Department of Health and Human Services revs up physical activity guidelines for Americans

By Colleen Zewe
Medill Reports

Get your toddlers moving with active play. That’s the key change of new physical activity guidelines from the U.S. Department of Health and Human Services.

HHS released the second edition of the Physical Activity Guidelines for Americans at the American Heart Association’s Scientific Sessions meeting in Chicago on Monday.

The recommendations include significant changes for children, and updates on the benefits of physical activity for adults and risks of sedentary behavior. This is the first update HHS has made to the guidelines since 2008.

The biggest change includes guidelines for toddlers ages 3 to 5, who were not included in the first edition. These children “should be physically active throughout the day to enhance growth and development,” according to the report. This is consistent with recommendations set by Canada, Australia and the United Kingdom,, according to Admiral Brett Giroir, assistant secretary for health at the HHS.

According to the HHS, only 26 percent of men, 19 percent of women and 20 percent of adolescents currently meet the physical activity recommendations, and inactivity causes 10 percent of premature deaths in the U.S. due to conditions such as heart disease and diabetes.

Their hope is that the update will help more people get moving.

“Meeting physical activity guidelines gives everyone a fighting chance against heart disease, the leading cause of death,” said Ivor Benjamin, AHA president.

The AHA agrees with HHS’s recommendations:

Adults:

  • 150 to 300 minutes of moderate-to-vigorous aerobic activity a week
  • Muscle strengthening activities two days a week or more

Youth ages 6 through 17:

  • 60 minutes of moderate-to-vigorous activity a day
  • Muscle strengthening activities three days a week or more
  • Bone strengthening activities three days a week or more

Children ages 3 through 5:

  • Physical activity throughout the day to enhance growth and development as part of play activities.

The guidelines also include specifications for adults with chronic health conditions or disabilities, older adults and pregnant or post-partum women.

The report also removes the previous requirement that physical activity must be in bouts of at least 10-minutes. Instead, the bouts can be shorter.

“We felt that was a barrier to people achieving physical activity. If I can’t do 10 minutes, it won’t count, so why should I do it?” said William Kraus, professor at the Duke University School of Medicine. “There was also a dissonance between that requirement and the recommendations we had about parking further from work and taking the stairs. Those activities don’t take 10 minutes. After careful review of the existing literature, we found that in fact, one does not require 10-minute bouts to exert the amount of activity to count for achieving the guidelines. In that way, it is easier and will promote people to have more incentive to do the types of things we want them to do.”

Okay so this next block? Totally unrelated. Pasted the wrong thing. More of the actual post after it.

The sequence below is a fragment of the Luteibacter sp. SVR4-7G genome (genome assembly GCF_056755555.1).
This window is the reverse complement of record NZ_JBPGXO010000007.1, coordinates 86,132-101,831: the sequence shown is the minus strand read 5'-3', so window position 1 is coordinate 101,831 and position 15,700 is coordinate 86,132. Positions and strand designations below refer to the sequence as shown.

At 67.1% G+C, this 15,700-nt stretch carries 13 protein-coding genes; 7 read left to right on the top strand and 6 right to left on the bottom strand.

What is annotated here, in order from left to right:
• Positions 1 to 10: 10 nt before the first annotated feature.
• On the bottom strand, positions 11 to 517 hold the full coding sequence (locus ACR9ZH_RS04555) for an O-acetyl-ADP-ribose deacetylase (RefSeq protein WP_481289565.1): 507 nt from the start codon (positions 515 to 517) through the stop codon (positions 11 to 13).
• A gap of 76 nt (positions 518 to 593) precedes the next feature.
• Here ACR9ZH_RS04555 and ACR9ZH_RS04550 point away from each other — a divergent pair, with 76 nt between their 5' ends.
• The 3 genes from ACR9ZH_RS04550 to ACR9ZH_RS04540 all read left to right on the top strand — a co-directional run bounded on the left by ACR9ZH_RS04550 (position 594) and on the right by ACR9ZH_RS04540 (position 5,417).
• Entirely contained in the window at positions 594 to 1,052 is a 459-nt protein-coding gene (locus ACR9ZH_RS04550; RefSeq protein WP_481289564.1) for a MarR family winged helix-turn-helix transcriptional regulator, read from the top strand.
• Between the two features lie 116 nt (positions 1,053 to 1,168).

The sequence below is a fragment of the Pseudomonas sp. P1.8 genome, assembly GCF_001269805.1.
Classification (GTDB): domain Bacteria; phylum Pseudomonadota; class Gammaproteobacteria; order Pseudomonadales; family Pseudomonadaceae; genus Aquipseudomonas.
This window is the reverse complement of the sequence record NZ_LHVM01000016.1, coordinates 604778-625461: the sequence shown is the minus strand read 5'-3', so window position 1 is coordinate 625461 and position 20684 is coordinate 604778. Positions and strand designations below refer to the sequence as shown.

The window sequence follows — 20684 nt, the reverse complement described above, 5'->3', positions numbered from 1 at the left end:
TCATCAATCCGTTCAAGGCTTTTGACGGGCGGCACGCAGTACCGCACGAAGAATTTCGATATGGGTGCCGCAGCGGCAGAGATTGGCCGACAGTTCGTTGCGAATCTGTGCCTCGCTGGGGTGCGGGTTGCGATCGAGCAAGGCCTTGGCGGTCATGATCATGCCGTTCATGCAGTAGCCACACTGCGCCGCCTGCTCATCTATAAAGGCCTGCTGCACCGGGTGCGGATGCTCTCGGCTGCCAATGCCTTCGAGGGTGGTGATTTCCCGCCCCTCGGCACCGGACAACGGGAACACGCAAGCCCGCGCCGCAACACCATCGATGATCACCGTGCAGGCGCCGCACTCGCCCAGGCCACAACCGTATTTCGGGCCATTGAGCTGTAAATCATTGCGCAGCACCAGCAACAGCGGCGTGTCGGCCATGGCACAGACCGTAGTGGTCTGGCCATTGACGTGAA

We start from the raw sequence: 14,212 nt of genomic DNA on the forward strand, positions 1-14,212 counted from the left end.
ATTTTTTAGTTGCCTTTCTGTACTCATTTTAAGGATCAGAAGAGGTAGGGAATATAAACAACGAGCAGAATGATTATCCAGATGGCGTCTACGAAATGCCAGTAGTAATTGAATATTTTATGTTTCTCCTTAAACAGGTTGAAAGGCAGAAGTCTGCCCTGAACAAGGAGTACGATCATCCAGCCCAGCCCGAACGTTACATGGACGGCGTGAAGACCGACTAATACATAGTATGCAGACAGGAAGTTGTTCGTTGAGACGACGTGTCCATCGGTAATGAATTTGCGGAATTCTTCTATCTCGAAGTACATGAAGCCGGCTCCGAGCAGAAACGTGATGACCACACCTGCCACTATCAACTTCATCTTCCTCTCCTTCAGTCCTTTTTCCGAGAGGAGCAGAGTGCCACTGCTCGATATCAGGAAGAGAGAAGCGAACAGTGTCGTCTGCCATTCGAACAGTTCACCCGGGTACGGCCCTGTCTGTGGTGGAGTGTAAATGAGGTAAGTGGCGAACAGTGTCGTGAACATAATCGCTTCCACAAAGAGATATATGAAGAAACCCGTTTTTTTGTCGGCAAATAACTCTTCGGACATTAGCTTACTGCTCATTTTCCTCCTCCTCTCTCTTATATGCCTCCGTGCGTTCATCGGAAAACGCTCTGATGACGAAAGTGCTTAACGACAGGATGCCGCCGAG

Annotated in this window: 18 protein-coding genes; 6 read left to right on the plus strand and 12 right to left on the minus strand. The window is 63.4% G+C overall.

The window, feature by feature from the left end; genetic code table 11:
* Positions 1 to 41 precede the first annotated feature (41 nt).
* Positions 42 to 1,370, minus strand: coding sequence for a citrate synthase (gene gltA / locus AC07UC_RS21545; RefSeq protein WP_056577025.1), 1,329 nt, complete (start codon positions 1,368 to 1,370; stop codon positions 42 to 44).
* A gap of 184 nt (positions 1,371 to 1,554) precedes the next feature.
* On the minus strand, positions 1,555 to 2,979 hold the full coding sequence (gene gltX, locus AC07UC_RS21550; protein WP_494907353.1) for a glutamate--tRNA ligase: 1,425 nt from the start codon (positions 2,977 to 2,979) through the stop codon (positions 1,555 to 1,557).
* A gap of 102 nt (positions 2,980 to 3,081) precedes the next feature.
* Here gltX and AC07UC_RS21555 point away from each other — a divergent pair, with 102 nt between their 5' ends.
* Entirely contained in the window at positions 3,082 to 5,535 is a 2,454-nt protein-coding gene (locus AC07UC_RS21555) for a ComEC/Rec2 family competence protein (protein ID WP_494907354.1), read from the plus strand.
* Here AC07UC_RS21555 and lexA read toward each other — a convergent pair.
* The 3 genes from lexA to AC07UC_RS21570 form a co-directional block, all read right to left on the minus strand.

Giroir said he hopes more people will implement the guidelines because improved physical health means improvement for the economy, national security and mortality.

“[Not adhering to guidelines] has health and economic consequences for the nation,” he said. “Nearly $117 billion in healthcare costs are attributed to inability to meet guidelines.”

The costs are related to diseases such as heart disease and to preventable illnesses.

Giroir said that physical activity can reduce anxiety, depression and blood pressure, and improve sleep, bone health and cognition, and reduce risk of Alzheimer’s and eight types of cancer.

“For the first edition, we only had strong evidence for breast and colon cancer,” he said. “Now we have added reduced risks for bladder, endometrium, esophagus, kidney, stomach and lung cancer.”

Giroir also said the one-third of young adults are not eligible for the military due to obesity.

Russell Pate, a professor at the University of South Carolina School of Public Health, said he believes schools do not help children reach adequate levels of physical fitness, and schools should adopt the Comprehensive Physical Activity Model so that they can do better.

“Part of the answer is to provide kids with high quality physical education, but I think we recognize that that alone will not be enough,” he said at the event. “The Comprehensive School Physical Activity Model calls for not only enriching school pe programs, but to incorporate active transport to school, classroom activity, active learning after school programs and activity during the school day.”

Giroir said the HHS wants to transform U.S. healthcare from a sick-care system to a health-promotion system. He believes healthcare providers can help their patients add physical activity to their daily lives, and workplaces and community leaders can ensure access to safe places indoors and outdoors to be physically active.

The HHS also plans to change environment so that all people feel safe walking outside by adding things like safe sidewalks and bike trails.

“Physical activity is one of the most effective preventive health interventions available, and we need more emphasis on prevention,” he said. “The guidelines serve as a roadmap that be used by all sectors of society to improve physical activity for Americans.”

Photo at top: The HHS released their guidelines at the American Heart Association’s 2018 Scientific Sessions. (Colleen Zewe/MEDILL)